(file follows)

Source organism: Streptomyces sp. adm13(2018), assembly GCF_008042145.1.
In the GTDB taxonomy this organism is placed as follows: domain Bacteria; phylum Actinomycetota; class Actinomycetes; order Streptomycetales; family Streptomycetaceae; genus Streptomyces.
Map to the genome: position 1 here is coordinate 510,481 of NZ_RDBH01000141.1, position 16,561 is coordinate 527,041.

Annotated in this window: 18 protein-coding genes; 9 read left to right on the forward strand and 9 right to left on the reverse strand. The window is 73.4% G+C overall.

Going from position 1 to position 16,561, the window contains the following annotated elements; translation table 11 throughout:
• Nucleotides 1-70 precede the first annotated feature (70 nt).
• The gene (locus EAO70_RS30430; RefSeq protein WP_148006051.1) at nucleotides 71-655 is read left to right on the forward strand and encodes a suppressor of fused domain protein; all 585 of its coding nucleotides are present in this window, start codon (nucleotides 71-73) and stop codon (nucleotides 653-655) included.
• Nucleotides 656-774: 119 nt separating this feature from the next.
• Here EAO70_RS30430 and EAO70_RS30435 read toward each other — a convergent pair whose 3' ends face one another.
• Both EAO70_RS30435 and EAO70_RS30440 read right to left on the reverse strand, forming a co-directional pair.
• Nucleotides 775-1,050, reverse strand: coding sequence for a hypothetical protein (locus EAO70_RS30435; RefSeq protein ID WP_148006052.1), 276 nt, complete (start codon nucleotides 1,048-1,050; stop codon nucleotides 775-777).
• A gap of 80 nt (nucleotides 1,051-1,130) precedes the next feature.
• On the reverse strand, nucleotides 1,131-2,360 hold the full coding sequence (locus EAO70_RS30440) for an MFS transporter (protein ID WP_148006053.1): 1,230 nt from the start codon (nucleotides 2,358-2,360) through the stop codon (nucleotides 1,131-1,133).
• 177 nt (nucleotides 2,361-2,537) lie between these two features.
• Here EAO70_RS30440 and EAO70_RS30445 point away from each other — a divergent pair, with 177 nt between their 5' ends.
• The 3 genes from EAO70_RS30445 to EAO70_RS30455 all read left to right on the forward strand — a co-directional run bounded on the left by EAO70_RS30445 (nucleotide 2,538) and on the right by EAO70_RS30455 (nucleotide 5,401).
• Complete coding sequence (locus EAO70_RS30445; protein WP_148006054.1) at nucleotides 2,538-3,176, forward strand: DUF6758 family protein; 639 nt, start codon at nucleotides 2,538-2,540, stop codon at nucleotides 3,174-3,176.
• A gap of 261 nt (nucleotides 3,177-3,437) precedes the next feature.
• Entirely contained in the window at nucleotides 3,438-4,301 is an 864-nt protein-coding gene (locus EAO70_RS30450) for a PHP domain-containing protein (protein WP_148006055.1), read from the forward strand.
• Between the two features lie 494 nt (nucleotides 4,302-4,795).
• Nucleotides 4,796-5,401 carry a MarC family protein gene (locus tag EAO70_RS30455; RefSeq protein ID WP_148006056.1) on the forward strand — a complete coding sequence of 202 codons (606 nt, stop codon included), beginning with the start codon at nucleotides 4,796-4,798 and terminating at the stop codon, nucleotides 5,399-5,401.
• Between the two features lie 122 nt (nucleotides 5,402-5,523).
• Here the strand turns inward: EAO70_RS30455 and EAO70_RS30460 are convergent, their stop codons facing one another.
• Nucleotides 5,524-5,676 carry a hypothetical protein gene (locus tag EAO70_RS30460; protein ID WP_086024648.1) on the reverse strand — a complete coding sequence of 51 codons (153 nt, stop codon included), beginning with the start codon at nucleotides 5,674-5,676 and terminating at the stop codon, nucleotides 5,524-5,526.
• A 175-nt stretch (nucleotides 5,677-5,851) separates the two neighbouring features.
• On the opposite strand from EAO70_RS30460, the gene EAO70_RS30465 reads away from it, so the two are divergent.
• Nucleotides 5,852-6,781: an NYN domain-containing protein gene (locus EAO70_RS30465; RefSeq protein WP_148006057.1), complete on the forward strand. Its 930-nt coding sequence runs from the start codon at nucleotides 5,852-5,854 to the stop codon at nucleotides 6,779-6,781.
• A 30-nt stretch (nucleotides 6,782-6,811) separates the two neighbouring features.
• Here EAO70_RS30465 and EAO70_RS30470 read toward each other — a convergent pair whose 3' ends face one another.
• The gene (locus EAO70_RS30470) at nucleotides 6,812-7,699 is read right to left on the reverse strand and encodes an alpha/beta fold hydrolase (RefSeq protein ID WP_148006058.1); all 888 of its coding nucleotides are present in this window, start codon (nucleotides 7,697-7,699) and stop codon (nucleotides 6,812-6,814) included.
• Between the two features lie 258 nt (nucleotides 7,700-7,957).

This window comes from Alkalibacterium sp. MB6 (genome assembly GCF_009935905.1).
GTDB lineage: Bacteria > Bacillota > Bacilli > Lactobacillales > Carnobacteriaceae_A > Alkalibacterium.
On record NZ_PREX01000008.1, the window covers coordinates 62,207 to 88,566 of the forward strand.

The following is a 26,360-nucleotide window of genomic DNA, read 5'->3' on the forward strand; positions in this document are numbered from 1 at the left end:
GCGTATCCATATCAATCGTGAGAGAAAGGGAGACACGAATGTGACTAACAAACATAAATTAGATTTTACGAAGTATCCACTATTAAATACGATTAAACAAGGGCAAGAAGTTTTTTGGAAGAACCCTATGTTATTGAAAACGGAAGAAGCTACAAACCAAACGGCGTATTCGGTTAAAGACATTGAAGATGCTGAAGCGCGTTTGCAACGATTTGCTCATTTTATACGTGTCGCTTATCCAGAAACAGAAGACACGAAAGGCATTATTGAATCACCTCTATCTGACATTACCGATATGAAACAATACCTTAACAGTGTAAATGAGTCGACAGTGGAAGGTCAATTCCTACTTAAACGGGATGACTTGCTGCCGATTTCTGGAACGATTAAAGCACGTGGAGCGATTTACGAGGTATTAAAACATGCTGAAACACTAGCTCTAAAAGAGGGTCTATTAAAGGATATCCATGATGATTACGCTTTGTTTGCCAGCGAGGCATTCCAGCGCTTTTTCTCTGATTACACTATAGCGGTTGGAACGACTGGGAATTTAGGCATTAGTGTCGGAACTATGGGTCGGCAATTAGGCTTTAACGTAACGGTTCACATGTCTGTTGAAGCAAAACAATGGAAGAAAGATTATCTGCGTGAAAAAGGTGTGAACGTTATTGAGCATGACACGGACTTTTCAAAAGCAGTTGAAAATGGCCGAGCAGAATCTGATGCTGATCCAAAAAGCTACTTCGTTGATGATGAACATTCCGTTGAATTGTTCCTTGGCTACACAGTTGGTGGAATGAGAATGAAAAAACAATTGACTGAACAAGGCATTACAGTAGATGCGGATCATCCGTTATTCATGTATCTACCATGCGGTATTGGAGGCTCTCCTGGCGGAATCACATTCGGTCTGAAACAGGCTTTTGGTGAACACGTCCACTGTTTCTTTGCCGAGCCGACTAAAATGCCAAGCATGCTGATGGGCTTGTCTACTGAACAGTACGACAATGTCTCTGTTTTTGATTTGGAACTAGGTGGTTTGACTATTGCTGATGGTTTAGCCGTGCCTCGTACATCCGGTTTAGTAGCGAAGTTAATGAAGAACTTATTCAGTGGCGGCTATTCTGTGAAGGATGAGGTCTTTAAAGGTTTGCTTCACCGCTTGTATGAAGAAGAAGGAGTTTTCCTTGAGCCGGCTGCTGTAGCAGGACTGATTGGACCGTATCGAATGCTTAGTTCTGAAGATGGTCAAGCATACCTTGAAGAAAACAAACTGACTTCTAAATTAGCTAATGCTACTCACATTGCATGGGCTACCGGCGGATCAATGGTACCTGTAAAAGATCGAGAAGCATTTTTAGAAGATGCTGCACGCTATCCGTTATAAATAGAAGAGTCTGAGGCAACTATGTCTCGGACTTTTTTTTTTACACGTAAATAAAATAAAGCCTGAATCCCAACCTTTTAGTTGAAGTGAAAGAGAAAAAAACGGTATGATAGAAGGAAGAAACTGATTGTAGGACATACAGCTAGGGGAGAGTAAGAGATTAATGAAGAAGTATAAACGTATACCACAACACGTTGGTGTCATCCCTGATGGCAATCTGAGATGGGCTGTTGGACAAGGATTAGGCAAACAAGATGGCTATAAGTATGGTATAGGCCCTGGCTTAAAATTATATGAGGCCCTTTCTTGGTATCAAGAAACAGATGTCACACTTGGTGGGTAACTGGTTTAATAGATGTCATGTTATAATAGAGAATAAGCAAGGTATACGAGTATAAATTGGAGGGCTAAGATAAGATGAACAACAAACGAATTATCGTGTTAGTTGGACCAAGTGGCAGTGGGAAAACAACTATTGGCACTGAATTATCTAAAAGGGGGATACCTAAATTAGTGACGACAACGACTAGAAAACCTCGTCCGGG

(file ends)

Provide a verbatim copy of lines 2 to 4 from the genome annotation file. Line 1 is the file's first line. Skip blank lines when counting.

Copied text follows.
In the GTDB taxonomy this organism is placed as follows: domain Bacteria; phylum Actinomycetota; class Actinomycetes; order Streptomycetales; family Streptomycetaceae; genus Streptomyces.
Map to the genome: position 1 here is coordinate 510,481 of NZ_RDBH01000141.1, position 16,561 is coordinate 527,041.

Annotated in this window: 18 protein-coding genes; 9 read left to right on the forward strand and 9 right to left on the reverse strand. The window is 73.4% G+C overall.